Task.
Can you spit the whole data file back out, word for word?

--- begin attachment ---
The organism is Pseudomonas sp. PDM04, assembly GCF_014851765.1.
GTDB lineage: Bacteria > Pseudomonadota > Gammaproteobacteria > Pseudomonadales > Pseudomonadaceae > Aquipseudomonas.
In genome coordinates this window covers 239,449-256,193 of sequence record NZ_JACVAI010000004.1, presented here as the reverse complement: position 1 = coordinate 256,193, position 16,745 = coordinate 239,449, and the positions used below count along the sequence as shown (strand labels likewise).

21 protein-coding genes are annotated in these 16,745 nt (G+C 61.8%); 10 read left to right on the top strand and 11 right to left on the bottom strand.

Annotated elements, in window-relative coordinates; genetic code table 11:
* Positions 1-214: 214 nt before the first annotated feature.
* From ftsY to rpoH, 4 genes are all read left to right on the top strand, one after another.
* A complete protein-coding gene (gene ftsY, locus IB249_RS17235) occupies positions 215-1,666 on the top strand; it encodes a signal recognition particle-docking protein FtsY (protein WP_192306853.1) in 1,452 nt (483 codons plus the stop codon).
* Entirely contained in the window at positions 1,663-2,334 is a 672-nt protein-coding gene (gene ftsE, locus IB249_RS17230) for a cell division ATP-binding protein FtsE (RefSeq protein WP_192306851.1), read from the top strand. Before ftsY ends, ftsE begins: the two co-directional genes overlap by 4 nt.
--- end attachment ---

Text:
The organism is Pseudomonas sp. PDM04, assembly GCF_014851765.1.
GTDB lineage: Bacteria > Pseudomonadota > Gammaproteobacteria > Pseudomonadales > Pseudomonadaceae > Aquipseudomonas.
In genome coordinates this window covers 239,449-256,193 of sequence record NZ_JACVAI010000004.1, presented here as the reverse complement: position 1 = coordinate 256,193, position 16,745 = coordinate 239,449, and the positions used below count along the sequence as shown (strand labels likewise).

21 protein-coding genes are annotated in these 16,745 nt (G+C 61.8%); 10 read left to right on the top strand and 11 right to left on the bottom strand.

Annotated elements, in window-relative coordinates; genetic code table 11:
* Positions 1-214: 214 nt before the first annotated feature.
* From ftsY to rpoH, 4 genes are all read left to right on the top strand, one after another.
* A complete protein-coding gene (gene ftsY, locus IB249_RS17235) occupies positions 215-1,666 on the top strand; it encodes a signal recognition particle-docking protein FtsY (protein WP_192306853.1) in 1,452 nt (483 codons plus the stop codon).
* Entirely contained in the window at positions 1,663-2,334 is a 672-nt protein-coding gene (gene ftsE, locus IB249_RS17230) for a cell division ATP-binding protein FtsE (RefSeq protein WP_192306851.1), read from the top strand. Before ftsY ends, ftsE begins: the two co-directional genes overlap by 4 nt.